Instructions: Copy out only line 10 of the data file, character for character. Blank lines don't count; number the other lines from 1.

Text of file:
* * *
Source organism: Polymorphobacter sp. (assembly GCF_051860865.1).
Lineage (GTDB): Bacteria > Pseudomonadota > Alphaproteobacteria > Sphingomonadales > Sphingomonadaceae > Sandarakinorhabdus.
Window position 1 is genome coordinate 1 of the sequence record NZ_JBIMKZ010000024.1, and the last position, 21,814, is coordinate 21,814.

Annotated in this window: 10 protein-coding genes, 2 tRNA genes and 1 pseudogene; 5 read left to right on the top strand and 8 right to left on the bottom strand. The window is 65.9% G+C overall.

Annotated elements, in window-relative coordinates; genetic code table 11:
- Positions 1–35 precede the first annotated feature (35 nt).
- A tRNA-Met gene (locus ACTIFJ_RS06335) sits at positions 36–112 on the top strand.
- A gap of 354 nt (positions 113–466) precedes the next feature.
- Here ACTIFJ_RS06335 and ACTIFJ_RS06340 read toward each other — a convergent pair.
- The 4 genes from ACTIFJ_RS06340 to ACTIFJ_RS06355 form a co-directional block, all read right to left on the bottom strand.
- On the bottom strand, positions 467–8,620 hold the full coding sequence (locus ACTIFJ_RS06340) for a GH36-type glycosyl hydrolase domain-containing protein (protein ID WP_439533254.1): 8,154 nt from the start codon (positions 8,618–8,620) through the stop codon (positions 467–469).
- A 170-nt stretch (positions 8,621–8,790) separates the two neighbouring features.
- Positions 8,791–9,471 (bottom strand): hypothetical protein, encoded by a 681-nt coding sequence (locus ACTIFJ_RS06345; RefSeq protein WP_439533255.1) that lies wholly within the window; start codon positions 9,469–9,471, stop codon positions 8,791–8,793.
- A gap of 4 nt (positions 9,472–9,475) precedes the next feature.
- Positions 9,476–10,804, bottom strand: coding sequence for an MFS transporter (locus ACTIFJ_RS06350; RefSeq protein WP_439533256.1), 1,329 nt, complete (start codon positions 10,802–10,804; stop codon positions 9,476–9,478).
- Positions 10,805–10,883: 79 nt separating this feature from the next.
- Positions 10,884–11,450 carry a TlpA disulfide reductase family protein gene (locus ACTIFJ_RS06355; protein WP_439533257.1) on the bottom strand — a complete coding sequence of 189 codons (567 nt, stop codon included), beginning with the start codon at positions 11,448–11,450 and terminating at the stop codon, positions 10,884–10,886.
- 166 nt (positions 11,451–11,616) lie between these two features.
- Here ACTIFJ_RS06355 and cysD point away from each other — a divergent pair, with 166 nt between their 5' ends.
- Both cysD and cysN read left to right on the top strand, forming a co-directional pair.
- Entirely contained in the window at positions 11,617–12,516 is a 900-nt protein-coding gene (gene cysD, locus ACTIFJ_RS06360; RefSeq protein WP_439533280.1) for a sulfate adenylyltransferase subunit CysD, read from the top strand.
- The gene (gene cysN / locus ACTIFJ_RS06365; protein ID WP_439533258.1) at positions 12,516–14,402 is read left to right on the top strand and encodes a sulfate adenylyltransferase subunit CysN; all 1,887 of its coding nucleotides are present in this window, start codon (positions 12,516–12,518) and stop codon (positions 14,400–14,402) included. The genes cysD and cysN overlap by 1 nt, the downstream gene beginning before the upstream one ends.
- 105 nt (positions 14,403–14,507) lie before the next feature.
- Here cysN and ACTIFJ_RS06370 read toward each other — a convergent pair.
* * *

- The 4 genes from ACTIFJ_RS06340 to ACTIFJ_RS06355 form a co-directional block, all read right to left on the bottom strand.